Your Brain is not a Hard-drive
My name is Billy, I’m the IT guy for DnA, and I’d like to be a lot more productive than I am. This desire has led me towards the book, and life-philosophy, of GTK. I’ll admit, I haven’t actually read the book yet (I have so many other things to do!) but I’ve been listening to CGPGrey’s recent podcasts on the book and how it changed his life.
A tip surfaced from these discussions that really struck home with me: your brain is terrible at storing certain types of information. Things like “your next dentist appointment is next Friday at 2pm”, or “bring both parts of your driving license when you drop off your car for its service” are really hard for me to remember. Trying to keep these things in my head, and accurately, was a source of anxiety for me. My biggest fear wasn’t that I was misremembering the time of my dentist appointment, it was that I also had a doctor’s appointment that I’d completely forgotten about. What do you do about that? You can’t remember to stop forgetting things (well, I can’t).
There are lots of ways around this problem (keeping a diary, Google Calendar, Wunderlist, Omnifocus, etc. etc.) and I knew about (and used) lots of them. The change in my wellbeing came when I just owned up to that fact that my brain was never going to do these things well and I should just trust the tech. Previously I had been putting some things in the calendar and leaving some things out. There was no rhyme or reason behind what went in and what didn’t, it was based on how I was feeling and how close I was to my phone/laptop. Now, everything that pops into my brain goes immediately into the tech, I don’t think about it or try to pre-filter, I just add a calendar event or to-do item. Because everything’s written down I don’t have any niggling worries that I’ve forgotten something, I can’t have forgotten anything, it’s all there in Omnifocus. I don’t feel like I’m trying to juggle an unknown number of balls anymore.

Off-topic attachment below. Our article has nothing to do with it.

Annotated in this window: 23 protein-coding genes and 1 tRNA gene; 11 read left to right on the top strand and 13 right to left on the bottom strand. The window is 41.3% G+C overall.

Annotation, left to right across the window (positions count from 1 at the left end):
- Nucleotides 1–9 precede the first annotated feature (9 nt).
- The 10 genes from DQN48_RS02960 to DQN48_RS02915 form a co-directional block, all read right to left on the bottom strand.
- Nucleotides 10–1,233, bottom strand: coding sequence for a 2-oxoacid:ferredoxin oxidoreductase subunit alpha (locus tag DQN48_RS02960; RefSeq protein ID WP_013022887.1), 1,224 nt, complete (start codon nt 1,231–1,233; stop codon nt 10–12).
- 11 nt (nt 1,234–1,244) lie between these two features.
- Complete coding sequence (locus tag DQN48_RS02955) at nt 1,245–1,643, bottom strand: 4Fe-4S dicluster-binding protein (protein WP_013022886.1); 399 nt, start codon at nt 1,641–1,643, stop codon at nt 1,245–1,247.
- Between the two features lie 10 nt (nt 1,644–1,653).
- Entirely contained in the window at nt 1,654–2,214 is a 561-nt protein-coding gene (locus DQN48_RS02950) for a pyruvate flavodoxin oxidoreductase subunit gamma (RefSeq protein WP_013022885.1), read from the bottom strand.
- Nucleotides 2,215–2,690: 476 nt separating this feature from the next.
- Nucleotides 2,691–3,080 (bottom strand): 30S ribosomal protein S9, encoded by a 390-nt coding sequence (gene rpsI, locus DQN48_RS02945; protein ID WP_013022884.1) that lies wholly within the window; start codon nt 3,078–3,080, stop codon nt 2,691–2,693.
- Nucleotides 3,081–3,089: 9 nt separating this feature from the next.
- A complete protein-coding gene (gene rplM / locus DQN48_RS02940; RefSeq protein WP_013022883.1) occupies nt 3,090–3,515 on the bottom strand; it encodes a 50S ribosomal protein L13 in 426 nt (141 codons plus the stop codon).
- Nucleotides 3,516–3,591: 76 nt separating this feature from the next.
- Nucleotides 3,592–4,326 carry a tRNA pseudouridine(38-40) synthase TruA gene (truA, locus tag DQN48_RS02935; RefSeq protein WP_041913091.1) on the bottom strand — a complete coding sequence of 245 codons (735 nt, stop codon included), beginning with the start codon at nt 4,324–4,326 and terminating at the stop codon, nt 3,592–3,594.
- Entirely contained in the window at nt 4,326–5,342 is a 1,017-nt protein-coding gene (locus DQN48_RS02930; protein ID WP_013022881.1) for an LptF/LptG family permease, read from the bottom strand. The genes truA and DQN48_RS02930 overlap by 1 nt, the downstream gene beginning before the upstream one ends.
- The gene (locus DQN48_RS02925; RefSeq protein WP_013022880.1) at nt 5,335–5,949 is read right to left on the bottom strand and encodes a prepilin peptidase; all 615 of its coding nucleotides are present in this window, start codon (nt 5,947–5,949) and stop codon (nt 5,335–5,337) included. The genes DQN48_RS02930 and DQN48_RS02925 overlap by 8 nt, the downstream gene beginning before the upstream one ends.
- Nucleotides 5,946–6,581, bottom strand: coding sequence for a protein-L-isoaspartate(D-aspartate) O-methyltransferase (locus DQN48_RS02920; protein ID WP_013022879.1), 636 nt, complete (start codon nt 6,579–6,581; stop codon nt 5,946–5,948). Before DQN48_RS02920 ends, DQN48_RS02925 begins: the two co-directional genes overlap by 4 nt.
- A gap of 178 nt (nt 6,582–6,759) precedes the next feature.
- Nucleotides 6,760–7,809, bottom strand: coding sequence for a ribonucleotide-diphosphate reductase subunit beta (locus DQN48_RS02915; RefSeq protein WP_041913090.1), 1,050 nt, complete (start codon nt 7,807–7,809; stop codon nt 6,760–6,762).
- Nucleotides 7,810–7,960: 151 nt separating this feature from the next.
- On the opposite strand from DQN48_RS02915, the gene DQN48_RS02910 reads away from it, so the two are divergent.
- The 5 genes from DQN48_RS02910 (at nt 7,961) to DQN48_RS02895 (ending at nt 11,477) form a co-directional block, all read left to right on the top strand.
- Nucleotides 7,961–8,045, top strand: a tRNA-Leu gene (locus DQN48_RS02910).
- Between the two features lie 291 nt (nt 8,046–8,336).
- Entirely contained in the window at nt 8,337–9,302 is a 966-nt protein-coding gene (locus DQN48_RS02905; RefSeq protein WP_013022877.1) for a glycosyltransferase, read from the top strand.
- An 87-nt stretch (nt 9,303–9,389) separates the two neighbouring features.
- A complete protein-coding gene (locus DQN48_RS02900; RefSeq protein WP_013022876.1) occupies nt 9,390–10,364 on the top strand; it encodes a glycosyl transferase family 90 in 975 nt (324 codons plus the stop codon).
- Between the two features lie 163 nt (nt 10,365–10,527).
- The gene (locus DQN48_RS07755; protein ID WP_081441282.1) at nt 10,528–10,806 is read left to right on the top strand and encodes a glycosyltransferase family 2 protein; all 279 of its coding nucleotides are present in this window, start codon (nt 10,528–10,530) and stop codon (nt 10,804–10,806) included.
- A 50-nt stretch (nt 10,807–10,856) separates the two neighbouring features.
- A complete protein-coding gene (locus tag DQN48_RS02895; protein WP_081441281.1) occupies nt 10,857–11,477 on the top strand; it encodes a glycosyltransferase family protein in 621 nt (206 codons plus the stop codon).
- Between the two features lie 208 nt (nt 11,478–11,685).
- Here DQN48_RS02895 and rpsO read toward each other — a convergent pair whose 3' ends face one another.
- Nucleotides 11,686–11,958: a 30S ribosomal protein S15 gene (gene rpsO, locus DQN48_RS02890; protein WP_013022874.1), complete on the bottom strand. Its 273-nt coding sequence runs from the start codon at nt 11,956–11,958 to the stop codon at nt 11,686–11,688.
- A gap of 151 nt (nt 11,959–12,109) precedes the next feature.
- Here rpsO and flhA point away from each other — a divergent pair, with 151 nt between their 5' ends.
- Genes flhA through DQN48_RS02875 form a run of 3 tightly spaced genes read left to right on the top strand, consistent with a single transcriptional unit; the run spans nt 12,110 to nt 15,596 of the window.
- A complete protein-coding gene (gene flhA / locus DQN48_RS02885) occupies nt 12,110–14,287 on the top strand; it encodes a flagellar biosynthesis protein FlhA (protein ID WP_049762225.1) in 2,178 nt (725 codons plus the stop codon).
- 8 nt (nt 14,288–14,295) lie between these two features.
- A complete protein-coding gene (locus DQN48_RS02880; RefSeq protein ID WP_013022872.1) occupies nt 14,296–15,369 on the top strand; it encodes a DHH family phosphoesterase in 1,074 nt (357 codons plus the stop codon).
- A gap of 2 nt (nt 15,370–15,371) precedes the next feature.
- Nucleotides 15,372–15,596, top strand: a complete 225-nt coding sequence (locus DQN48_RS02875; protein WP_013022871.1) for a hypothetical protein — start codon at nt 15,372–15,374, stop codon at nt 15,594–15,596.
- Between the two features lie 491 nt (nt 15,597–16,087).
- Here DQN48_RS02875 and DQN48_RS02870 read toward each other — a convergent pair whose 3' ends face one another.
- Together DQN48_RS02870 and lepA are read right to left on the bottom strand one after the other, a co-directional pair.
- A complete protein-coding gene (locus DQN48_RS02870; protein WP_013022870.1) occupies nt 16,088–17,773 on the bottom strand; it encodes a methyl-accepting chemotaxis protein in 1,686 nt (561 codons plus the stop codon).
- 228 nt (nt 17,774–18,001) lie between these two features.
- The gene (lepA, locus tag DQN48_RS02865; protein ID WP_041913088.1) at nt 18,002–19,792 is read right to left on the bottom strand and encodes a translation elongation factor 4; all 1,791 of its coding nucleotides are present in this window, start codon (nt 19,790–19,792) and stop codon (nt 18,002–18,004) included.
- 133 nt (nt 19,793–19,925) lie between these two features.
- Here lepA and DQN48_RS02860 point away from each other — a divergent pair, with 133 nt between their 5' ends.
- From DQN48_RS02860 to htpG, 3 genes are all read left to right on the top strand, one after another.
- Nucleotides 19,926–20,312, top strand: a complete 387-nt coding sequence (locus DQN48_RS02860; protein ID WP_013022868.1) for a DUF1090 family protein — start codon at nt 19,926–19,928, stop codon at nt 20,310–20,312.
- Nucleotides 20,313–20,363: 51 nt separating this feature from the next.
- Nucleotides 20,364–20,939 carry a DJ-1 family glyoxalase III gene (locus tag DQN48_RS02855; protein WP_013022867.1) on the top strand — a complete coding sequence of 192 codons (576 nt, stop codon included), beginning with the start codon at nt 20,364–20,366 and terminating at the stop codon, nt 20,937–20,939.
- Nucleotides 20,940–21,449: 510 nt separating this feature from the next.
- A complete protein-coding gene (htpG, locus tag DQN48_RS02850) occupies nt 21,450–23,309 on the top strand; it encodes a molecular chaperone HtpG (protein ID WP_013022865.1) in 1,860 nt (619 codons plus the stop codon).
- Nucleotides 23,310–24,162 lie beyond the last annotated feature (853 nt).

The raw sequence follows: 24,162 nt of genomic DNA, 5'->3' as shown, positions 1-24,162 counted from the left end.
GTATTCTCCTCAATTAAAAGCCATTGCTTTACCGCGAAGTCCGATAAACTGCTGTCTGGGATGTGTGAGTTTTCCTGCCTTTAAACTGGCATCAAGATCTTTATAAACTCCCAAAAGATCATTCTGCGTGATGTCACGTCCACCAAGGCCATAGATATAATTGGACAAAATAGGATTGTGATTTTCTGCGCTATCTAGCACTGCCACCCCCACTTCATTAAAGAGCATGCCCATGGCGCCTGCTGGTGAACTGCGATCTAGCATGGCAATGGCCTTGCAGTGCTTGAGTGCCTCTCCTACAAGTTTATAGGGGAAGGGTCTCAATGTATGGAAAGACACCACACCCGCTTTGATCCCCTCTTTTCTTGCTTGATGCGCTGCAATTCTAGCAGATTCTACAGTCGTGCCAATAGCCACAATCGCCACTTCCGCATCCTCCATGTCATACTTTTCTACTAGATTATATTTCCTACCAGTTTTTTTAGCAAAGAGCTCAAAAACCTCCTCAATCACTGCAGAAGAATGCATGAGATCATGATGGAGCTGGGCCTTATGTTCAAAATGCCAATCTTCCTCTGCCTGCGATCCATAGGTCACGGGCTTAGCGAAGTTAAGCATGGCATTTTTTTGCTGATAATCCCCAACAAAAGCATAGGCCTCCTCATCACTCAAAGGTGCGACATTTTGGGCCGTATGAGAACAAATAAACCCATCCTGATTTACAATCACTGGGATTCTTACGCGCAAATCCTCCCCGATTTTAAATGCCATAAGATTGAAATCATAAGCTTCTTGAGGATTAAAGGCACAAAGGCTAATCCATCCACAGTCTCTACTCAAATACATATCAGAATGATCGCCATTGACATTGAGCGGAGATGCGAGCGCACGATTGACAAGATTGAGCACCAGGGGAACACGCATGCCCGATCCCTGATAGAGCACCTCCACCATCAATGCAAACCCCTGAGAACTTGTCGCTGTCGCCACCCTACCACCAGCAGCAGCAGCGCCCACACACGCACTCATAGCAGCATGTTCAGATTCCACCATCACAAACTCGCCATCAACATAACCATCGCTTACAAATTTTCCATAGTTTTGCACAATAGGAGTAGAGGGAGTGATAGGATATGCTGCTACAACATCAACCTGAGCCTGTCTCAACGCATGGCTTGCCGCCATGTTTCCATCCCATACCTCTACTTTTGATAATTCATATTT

How about you guys? Thoughts? Comments? Questions? Suggestions?